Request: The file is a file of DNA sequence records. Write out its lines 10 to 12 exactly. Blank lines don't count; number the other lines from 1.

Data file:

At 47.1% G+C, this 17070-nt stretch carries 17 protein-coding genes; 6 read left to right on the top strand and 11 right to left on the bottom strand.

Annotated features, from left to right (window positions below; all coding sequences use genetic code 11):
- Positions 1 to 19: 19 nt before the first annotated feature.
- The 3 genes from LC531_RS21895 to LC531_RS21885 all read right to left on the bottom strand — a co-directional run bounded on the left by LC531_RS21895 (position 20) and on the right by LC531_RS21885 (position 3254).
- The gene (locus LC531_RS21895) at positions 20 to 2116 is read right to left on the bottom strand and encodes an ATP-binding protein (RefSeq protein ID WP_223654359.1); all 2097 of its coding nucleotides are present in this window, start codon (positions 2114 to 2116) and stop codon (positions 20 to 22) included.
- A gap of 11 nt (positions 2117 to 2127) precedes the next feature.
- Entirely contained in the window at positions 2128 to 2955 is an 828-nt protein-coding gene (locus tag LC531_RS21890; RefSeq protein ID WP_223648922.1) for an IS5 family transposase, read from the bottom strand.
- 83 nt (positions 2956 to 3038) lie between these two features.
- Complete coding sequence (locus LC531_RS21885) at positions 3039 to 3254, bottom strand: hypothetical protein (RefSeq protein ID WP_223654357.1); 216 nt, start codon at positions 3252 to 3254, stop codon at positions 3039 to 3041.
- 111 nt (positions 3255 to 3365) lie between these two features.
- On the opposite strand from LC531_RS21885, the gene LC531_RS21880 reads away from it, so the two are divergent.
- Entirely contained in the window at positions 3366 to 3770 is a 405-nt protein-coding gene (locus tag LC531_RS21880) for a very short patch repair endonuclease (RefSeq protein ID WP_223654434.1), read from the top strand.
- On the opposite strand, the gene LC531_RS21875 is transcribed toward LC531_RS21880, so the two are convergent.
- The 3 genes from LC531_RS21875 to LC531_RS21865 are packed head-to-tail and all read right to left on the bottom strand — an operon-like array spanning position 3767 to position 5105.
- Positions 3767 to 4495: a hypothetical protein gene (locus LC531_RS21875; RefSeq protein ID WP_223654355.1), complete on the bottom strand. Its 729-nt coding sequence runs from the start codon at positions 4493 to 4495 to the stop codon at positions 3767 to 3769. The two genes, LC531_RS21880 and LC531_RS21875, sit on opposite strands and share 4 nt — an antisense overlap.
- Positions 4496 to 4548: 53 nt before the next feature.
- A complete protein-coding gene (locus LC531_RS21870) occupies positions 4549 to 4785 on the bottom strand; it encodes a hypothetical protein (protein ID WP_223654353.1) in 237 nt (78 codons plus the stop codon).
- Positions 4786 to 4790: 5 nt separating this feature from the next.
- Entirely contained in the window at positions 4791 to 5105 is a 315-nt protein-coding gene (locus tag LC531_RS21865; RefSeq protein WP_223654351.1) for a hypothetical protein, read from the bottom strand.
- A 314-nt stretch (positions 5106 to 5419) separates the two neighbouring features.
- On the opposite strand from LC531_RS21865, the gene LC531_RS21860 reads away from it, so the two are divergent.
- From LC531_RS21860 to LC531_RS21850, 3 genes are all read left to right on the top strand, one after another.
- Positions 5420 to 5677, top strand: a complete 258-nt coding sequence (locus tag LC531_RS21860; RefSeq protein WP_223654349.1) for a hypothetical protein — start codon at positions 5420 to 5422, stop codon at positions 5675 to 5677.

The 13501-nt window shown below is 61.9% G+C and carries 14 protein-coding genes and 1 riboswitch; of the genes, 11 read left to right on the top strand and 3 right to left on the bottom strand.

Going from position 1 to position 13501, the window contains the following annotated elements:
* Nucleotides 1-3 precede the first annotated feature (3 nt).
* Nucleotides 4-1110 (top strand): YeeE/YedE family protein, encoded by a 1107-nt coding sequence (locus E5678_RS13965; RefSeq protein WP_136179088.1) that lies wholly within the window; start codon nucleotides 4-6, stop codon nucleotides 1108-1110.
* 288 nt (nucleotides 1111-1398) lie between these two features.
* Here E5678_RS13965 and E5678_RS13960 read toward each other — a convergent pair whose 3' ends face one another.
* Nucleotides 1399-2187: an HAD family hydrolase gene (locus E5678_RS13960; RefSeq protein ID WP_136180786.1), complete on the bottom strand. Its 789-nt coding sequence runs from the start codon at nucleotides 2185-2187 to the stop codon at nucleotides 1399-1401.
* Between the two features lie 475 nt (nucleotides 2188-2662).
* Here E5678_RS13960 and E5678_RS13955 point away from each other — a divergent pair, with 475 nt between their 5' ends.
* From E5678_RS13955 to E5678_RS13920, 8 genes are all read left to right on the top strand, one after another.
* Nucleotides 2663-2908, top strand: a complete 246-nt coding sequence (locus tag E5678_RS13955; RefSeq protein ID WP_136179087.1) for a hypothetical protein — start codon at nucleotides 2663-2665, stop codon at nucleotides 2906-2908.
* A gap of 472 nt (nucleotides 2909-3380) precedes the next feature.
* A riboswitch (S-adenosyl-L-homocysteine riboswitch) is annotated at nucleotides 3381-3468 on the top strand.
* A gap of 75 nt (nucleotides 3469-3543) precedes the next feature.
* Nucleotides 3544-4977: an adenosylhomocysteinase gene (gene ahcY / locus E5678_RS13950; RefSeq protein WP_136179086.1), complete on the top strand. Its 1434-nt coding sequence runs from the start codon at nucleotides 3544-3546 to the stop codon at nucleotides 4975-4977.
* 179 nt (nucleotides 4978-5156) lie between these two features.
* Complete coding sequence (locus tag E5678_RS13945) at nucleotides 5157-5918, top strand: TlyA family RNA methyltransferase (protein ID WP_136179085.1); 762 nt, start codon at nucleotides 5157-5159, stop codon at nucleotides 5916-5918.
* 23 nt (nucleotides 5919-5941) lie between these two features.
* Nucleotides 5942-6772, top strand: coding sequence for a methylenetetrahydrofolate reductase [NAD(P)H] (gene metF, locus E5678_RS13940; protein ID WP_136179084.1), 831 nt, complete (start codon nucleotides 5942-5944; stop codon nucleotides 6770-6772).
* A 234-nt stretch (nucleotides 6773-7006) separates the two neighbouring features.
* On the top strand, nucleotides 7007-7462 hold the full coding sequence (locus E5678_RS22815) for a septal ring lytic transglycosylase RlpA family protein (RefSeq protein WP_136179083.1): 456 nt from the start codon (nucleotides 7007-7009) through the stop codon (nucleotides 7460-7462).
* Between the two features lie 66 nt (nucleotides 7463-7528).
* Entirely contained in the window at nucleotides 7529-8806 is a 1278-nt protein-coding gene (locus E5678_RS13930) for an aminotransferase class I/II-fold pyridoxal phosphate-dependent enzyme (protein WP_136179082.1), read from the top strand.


- 111 nt (positions 3255 to 3365) lie between these two features.
- On the opposite strand from LC531_RS21885, the gene LC531_RS21880 reads away from it, so the two are divergent.
- Entirely contained in the window at positions 3366 to 3770 is a 405-nt protein-coding gene (locus tag LC531_RS21880) for a very short patch repair endonuclease (RefSeq protein ID WP_223654434.1), read from the top strand.